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Dr. James K. Morrison

Deceased: 2021-06-12


Seminary Graduation Year: 1963

James K. Morrison died on his 51st wedding anniversary on Saturday, June 12, 2021, while his beloved wife was holding his hand. He was 83. A well-known clinical psychologist in the Capital District, he was also well-respected internationally. The author of over 100 articles in professional journals, he regularly received postcards (with interesting stamps!) from graduate students around the world requesting copies of his doctoral dissertation in pre-internet days. For many years, he was a featured speaker and panelist presenting research papers at the American Psychological Association’s annual Convention held in various cities. In 1979, he edited “A Consumer Approach to Community Psychology,” a book analyzing this approach in the Capital District, with numerous contributors from the Capital District Psychiatric Center, the University at Albany, Siena College, the Veteran’s Administration Hospital, and Albany Medical College. He also authored chapters in 15 books authored by other professionals.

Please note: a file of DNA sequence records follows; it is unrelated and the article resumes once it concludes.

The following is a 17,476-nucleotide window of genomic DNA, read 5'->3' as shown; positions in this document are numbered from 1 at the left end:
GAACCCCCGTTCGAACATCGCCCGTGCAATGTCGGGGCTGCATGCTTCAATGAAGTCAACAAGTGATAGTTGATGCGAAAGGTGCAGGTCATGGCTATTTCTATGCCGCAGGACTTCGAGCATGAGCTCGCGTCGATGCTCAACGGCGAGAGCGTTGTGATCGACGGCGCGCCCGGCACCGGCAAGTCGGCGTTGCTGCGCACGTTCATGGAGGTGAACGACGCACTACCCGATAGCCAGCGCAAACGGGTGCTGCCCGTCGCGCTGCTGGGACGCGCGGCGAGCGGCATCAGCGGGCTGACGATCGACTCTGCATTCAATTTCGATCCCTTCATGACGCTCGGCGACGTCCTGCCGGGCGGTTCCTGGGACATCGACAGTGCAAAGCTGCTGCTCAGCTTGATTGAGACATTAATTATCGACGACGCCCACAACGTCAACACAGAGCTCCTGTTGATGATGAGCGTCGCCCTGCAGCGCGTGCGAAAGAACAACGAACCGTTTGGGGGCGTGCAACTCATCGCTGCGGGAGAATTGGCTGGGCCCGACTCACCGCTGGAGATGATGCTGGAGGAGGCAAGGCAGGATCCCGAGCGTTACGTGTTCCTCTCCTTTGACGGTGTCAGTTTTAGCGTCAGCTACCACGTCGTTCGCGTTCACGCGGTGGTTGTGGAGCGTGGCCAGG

Dr. Morrison was born on January 5, 1938, in Plattsburgh, N.Y., to T. Harry Morrison and Emma Goodhart Morrison. He received his B.A. from St. Bonaventure University in 1959. From 1959-1963, he studied in Europe, receiving his S.J.B. and S.T.L. from the Pontifical Gregorian University in Rome, Italy. His European educational and traveling experiences made him fluent in Italian and German, with reading fluency in Latin, Greek, and Hebrew. He could get around nicely in Spanish and French as well and had a deep knowledge and appreciation of European art, having been surrounded by classical architecture for years and having visited numerous museums and churches. He developed a love for classical music and a passion for opera.